Dis*course" (?), n. [L. discursus a running to and fro, discourse, fr. discurrere, discursum, to run to and fro, to discourse; dis- + currere to run: cf. F. discours. See Course.]

1.

The power of the mind to reason or infer by running, as it were, from one fact or reason to another, and deriving a conclusion; an exercise or act of this power; reasoning; range of reasoning faculty.

[Obs.]

Difficult, strange, and harsh to the discourses of natural reason. South.

Sure he that made us with such large discourse, Looking before and after, gave us not That capability and godlike reason To fust in us unused. Shak.

2.

Conversation; talk.

In their discourses after supper. Shak.

Filling the head with variety of thoughts, and the mouth with copious discourse. Locke.

3.

The art and manner of speaking and conversing.

Of excellent breeding, admirable discourse. Shak.

4.

Consecutive speech, either written or unwritten, on a given line of thought; speech; treatise; dissertation; sermon, etc.; as, the preacher gave us a long discourse on duty.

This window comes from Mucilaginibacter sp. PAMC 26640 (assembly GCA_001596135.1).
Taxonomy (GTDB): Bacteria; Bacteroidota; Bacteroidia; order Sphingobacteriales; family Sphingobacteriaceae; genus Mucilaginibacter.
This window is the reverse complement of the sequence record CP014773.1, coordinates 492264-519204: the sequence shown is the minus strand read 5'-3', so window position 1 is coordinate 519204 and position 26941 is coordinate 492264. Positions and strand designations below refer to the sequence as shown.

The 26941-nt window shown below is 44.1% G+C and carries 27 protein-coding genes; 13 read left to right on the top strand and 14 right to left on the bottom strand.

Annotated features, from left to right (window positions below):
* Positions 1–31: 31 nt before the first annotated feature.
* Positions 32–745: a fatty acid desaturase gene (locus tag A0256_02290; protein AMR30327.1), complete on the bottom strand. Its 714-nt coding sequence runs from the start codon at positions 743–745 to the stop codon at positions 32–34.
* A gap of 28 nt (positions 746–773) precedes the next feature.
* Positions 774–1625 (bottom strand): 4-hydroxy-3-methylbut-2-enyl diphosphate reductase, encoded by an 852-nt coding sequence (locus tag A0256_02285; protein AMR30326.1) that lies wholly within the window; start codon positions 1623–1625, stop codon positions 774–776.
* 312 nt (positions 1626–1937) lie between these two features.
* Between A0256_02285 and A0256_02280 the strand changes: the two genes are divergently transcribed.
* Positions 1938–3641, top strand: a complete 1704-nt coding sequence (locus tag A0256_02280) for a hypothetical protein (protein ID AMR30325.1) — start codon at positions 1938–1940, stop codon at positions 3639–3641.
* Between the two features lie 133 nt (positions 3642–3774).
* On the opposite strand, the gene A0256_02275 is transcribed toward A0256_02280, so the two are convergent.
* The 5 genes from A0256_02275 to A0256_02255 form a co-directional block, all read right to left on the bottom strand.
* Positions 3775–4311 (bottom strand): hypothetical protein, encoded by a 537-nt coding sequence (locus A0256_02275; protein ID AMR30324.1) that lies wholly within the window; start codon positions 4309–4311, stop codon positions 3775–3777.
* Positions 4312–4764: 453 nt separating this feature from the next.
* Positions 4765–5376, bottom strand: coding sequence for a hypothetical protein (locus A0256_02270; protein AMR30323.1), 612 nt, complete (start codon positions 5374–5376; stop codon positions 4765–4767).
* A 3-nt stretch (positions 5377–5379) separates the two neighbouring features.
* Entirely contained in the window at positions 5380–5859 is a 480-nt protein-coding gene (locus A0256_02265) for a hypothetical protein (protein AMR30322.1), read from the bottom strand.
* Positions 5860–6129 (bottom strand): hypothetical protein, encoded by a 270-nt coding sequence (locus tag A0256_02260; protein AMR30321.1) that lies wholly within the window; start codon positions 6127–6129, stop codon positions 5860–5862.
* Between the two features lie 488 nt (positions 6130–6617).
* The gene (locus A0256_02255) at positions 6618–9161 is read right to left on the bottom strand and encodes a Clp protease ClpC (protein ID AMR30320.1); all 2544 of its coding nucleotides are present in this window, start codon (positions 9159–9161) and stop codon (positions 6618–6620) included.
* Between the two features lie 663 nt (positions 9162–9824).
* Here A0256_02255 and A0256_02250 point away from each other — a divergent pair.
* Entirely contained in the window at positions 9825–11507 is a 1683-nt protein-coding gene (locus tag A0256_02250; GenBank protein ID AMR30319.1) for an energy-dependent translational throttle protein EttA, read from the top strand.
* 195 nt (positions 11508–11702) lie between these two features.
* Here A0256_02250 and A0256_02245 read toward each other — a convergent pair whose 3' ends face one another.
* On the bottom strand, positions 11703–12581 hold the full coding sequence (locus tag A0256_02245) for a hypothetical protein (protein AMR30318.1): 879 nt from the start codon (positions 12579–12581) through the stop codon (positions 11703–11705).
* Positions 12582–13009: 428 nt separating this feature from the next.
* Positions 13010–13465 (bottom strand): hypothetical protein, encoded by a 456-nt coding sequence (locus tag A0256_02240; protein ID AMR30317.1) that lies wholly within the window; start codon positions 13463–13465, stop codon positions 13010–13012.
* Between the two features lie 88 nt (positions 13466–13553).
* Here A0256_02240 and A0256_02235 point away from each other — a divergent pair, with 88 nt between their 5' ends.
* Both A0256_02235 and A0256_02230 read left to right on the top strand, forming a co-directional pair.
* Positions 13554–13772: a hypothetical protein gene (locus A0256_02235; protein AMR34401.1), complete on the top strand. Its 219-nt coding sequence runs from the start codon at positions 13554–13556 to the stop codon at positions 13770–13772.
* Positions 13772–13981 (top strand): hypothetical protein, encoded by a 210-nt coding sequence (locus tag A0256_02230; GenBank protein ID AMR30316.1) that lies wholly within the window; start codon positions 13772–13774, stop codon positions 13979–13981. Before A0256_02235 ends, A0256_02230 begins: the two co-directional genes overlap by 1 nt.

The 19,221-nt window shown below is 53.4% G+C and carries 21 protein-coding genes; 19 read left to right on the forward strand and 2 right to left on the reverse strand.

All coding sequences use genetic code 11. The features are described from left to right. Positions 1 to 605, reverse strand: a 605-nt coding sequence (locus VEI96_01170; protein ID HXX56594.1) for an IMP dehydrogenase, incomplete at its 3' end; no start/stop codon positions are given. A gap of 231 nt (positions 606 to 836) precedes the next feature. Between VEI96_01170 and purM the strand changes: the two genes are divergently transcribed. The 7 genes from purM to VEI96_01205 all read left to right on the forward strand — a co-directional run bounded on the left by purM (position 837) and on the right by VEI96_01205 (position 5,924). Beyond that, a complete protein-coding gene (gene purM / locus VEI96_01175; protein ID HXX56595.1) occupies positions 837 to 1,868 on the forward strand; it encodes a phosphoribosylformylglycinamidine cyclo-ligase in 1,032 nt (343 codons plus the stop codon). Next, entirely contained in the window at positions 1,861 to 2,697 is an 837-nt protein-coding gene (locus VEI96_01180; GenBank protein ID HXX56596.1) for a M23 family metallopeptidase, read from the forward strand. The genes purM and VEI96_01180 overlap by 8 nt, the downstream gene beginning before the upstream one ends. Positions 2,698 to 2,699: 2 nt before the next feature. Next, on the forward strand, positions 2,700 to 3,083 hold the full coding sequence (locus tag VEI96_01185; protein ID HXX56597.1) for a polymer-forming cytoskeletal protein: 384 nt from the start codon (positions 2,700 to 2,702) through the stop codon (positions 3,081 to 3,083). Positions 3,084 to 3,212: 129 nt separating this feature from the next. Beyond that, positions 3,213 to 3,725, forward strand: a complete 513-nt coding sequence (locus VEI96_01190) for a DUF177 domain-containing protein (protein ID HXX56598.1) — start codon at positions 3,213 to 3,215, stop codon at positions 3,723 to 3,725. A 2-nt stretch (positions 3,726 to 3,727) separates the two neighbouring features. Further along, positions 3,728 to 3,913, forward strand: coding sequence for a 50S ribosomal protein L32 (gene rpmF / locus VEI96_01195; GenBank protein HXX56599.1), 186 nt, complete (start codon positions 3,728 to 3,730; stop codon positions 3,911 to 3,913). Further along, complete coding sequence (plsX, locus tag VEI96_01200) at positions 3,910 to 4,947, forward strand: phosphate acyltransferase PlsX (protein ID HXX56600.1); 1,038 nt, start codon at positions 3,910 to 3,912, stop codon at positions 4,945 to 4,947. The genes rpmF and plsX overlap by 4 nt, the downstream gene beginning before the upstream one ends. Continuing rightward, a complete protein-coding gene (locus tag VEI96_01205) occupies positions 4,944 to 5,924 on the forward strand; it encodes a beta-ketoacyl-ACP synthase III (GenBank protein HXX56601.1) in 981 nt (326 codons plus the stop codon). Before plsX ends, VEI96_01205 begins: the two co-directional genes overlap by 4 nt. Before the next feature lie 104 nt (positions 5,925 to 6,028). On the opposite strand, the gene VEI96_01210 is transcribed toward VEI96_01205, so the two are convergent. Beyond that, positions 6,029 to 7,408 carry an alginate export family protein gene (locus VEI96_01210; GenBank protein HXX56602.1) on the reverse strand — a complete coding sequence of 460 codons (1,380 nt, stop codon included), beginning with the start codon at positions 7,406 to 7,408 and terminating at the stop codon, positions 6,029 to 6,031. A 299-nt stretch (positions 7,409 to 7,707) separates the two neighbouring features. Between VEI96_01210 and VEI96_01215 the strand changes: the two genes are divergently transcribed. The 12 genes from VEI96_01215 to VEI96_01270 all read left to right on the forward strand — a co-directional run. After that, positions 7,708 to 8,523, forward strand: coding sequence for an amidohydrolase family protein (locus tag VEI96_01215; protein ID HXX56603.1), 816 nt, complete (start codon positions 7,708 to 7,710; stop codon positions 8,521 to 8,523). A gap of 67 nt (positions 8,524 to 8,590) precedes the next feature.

5.

Dealing; transaction.

[Obs.]

Good Captain Bessus, tell us the discourse Betwixt Tigranes and our king, and how We got the victory. Beau. & Fl.

 

© Webster 1913.


Dis*course" (?), v. i. [imp. & p. p. Discoursed (?); p. pr. & vb. n. Discoursing.]

1.

To exercise reason; to employ the mind in judging and inferring; to reason.

[Obs.] "Have sense or can discourse."

Dryden.

2.

To express one's self in oral discourse; to expose one's views; to talk in a continuous or formal manner; to hold forth; to speak; to converse.

Bid me discourse, I will enchant thine ear. Shak.

3.

To relate something; to tell.

Shak.

4.

To treat of something in writing and formally.

 

© Webster 1913.


Dis*course", v. t.

1.

To treat of; to expose or set forth in language.

[Obs.]

The life of William Tyndale . . . is sufficiently and at large discoursed in the book. Foxe.

2.

To utter or give forth; to speak.

It will discourse mos eloquent music. Shak.

3.

To talk to; to confer with.

[Obs.]

I have spoken to my brother, who is the patron, to discourse the minister about it. Evelyn.

 

© Webster 1913.

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